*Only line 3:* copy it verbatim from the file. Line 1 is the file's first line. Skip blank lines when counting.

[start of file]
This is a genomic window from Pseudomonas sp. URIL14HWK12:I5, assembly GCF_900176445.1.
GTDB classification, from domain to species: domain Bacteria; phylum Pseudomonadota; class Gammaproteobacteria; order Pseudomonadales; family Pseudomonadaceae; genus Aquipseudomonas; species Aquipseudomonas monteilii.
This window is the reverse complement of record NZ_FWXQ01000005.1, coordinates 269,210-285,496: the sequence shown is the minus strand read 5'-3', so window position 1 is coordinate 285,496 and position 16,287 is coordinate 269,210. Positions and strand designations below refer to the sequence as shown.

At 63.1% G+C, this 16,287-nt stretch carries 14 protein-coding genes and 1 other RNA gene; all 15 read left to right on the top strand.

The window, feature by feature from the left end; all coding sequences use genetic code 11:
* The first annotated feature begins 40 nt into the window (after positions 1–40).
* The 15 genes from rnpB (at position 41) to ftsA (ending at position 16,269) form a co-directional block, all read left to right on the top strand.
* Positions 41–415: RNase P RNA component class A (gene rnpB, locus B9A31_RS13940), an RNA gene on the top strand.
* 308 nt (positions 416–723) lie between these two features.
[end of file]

This window is the reverse complement of record NZ_FWXQ01000005.1, coordinates 269,210-285,496: the sequence shown is the minus strand read 5'-3', so window position 1 is coordinate 285,496 and position 16,287 is coordinate 269,210. Positions and strand designations below refer to the sequence as shown.